State Cuts Medicaid for Planned Parenthood
State claims "misconduct" in undercover, dubious sting videos
By Mary Tuma,
1:00PM, Mon. Oct. 19, 2015
This morning, Governor Greg Abbott announced the state will end Medicaid enrollment for Planned Parenthood and other abortion providers.
Citing “evidence of Medicaid program violations” the Office of Inspector General at the Texas Health and Human Services Commission issued a letter today halting the taxpayer funding stream to PP clinics. The draconian move comes after the release of highly edited videos alleging Planned Parenthood providers profited off the sale of fetal tissue. Filmed by the Center for Medical Progress, an ardent anti-choice group working under false pretenses, the videos have been widely discredited. While seven state investigations into the purported wrongdoing have produced no evidence of illegality, Texas officials continue to use the footage to launch attacks against the provider.
“Texas has stepped forward and shown its unyielding commitment to both protecting life and providing women’s health services,” said Abbott in a statement. “The gruesome harvesting of baby body parts by Planned Parenthood will not be allowed in Texas and the barbaric practice must be brought to an end. As such, ending the Medicaid participation of Planned Parenthood affiliates in the State of Texas is another step in providing greater access to safe healthcare for women while protecting our most vulnerable – the unborn.”
The termination letter from the Office of Inspector General – addressed to Planned Parenthood Gulf Coast – references three “violations” based on undercover video, including altering the timing of abortion to procure fetal tissue and failing to prevent conditions that would spread infectious disease. The OIG also makes a claim that it possesses information “suggesting” fraud at PP clinics across Texas.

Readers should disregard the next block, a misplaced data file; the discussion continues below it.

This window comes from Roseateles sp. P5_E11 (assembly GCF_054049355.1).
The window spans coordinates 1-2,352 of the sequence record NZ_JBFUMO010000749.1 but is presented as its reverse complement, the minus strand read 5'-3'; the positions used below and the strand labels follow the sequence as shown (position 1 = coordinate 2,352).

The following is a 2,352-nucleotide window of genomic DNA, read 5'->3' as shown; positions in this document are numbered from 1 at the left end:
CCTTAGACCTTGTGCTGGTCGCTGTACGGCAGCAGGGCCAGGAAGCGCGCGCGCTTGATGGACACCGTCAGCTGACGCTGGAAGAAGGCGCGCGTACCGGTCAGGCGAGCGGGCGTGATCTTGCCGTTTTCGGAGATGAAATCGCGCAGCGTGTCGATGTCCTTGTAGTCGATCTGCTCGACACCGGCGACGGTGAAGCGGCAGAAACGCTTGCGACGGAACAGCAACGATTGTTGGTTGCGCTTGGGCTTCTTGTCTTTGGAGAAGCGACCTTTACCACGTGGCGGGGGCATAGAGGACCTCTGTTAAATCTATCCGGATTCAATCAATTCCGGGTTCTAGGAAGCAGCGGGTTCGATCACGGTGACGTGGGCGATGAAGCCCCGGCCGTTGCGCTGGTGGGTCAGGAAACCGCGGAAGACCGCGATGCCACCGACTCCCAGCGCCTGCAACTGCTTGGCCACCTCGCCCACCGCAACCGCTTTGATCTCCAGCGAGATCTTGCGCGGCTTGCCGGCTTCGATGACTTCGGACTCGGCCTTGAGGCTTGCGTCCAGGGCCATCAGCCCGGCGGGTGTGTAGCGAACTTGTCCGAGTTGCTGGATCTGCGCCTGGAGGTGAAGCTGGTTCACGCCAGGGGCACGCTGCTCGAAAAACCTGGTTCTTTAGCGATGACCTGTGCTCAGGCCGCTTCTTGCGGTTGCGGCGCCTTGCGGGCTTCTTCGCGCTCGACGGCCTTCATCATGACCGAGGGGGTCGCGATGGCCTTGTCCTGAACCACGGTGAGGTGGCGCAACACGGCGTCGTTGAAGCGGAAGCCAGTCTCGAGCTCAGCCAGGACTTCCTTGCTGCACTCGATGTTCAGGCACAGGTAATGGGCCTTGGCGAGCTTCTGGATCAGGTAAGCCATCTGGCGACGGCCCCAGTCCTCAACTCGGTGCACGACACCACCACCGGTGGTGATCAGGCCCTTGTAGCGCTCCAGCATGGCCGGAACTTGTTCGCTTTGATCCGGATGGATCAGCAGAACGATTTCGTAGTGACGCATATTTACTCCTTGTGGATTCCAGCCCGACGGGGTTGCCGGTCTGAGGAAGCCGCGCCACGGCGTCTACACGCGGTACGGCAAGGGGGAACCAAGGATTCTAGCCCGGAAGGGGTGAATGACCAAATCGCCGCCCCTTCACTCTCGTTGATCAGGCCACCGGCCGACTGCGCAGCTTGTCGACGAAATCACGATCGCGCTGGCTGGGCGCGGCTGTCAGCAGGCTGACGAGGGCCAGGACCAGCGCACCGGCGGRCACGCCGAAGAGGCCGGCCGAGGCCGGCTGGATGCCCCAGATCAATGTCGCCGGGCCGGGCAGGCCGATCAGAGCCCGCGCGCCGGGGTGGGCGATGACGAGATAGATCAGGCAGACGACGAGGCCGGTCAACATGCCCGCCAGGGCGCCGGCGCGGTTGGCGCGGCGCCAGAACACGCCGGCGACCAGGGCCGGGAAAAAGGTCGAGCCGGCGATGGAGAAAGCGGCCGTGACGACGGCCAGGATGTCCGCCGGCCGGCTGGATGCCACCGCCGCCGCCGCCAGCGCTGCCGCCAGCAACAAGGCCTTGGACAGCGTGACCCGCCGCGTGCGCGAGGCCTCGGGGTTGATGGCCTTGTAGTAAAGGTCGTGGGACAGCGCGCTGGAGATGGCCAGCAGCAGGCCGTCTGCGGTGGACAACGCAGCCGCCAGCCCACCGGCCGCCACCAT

"More than ever it is clear that efforts to block patients from accessing care at Planned Parenthood Gulf Coast through Medicaid are politically motivated," said Melaney Linton, president and CEO of Planned Parenthood Gulf Coast in response to the state letter. "They clearly have nothing to do with the well-being of the people of Texas. Tens of thousands of women are already going without care after years of policies aimed at blocking access to care at Planned Parenthood. Now Texas politicians are using thoroughly discredited, bogus attacks against Planned Parenthood as a shameful excuse to attack Texas women's health yet again."
State and federal taxpayer funding for abortion services is prohibited in Texas. The exclusion will end up preventing some of the state’s poorest patients from accessing free to low-cost health care, such as birth control, HIV tests, and cancer screenings. And it wouldn’t be the first time low-income Planned Parenthood patients were banned from the provider: In 2012, the state kicked PP and some 50,000 patients out of the Medicaid-based Women’s Health Program, resulting in a significant decline of participation. This past legislative session they ramped up efforts again by booting the provider from a life-saving breast and cervical cancer program. Both decisions were openly motivated by anti-choice politics.
But will the bold order hold up? A similar attempt made by conservative Louisiana Gov. Bobby Jindal was temporarily halted by a federal district judge, according to an Associated Press report this morning. U.S. District Judge John deGravelles ordered the state to continue enrolling Planned Parenthood in Medicaid for 14 more days. Additionally the 7th and 9th Circuit Courts have struck down state laws that push abortion providers out from Medicaid.And it's possible the federal government could step in, as they have before. When state officials excluded PP from the Women's Health Program, the Centers for Medicare and Medicaid intervened, arguing the decision wouldn't pass legal muster. "Medicaid programs may not exclude qualified health care providers from providing services that are funded under the program because of a provider's scope of practice," CMS wrote. Eventually, the feds pulled 90% or $35 million in 9-1 matching grants from the state program, leaving the state to fend for itself.